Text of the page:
As for the health implications the excessive consumption of meat and dairy in developed countries combined with environmental pollution and lack of exercise is causing a wealth of preventable health problems such as heart disease. While western civilisations are dying from strokes, cancer, diabetes and heart attacks after gorging on meat, poor people in Third World countries are dying from disease brought on by being denied access to land to grow grain to feed their families.
It’s clear to see that a meat and dairy dependent diet is unsustainable in the long term. Couple that with the threat of rapid population growth — the current U.S. population is an estimated 325 million and is projected to double in the next 70 years — and even greater stress will be placed an our already limited resources, all of which will have to be divided among even larger numbers of people.
Hajer advised that governments must soon move to limit the major greenhouse gas producer. The idea of a meat tax has developed over the past 25 years as a “completely obvious” measure to economists and environmentalists, Hajer said, as knowledge of the environmental toll of meat emerged.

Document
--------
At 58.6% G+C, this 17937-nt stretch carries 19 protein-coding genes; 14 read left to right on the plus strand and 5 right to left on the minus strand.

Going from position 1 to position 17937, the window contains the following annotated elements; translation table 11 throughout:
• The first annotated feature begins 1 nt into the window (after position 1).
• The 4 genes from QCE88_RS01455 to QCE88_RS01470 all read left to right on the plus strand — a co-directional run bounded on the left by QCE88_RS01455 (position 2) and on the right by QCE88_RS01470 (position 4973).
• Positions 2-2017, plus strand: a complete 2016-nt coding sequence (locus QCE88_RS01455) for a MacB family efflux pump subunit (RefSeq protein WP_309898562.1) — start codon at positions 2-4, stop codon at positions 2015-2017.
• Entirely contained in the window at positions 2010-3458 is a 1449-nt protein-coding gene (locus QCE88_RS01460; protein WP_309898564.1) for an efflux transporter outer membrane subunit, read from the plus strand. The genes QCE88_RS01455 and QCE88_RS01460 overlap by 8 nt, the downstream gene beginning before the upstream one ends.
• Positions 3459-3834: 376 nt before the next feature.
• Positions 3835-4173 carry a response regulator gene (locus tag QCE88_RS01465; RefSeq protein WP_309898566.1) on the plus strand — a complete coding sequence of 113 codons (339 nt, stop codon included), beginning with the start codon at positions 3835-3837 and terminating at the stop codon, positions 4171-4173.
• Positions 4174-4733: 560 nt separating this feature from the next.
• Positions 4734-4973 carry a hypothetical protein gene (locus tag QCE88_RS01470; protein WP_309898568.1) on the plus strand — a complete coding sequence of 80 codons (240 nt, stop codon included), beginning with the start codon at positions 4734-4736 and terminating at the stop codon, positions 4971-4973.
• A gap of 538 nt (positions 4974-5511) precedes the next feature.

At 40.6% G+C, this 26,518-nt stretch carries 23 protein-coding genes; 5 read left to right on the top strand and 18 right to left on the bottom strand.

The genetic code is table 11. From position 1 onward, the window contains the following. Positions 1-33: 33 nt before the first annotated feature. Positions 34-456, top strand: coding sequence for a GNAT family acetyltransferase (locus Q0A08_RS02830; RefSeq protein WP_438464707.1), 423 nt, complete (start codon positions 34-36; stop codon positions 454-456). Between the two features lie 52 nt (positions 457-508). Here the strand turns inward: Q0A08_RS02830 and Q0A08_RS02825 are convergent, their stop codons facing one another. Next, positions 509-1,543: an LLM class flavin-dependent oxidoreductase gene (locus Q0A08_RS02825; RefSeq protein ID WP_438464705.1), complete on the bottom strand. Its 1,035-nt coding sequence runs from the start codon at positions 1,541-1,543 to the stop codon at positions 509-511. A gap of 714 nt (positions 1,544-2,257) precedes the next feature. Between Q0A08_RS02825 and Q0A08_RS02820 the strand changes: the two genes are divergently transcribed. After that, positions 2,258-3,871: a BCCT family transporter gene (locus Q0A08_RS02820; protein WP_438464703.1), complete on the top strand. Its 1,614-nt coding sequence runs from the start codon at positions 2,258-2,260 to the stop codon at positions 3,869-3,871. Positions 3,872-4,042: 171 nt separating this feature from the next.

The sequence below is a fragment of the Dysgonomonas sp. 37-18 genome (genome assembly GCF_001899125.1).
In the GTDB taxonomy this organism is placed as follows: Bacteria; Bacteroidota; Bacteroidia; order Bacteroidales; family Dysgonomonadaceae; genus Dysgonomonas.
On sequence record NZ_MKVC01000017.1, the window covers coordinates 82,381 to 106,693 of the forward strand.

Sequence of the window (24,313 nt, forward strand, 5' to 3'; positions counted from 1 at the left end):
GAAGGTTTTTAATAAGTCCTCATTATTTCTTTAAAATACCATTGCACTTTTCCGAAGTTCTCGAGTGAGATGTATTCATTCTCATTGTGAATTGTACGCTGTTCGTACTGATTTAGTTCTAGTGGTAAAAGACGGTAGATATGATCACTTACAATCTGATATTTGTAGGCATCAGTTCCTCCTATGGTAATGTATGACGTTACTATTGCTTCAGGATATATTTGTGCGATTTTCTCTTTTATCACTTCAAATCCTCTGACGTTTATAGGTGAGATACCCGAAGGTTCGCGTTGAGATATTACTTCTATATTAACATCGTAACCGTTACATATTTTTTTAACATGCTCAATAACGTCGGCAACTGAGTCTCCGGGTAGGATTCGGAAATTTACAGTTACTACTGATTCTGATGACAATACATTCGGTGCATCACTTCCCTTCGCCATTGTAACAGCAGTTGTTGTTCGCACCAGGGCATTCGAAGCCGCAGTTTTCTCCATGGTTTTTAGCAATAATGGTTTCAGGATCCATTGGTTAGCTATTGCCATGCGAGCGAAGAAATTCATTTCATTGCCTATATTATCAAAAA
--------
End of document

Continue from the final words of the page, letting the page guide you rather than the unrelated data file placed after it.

Governments are starting to take notice. China, which consumes half of the world’s pork and more than a quarter of the world’s meat, announced new dietary guidelines in June this year that advise people to their reduce their average meat consumption by half. China’s meat consumption has increased by nearly five-fold since 1982, even though its population has only increased by 30 percent during that time.
Denmark is currently considering a recommendation from its ethics council that all red meats should be taxed. The council argued in May that citizens were “ethically obliged” to reduce their consumption to curb greenhouse gas emissions.
Meat is terrible for the environment and our health, so it makes a lot of sense to eliminate it. And as more and more people learn about the harmful health effects of meat/dairy consumption they are choosing to no longer allow animals to be killed simply for their taste buds. There has been a significant rise in the numbers of people adopting a plant-based diet, and with increasing numbers of companies offering vegan products it's never been easier to go vegan.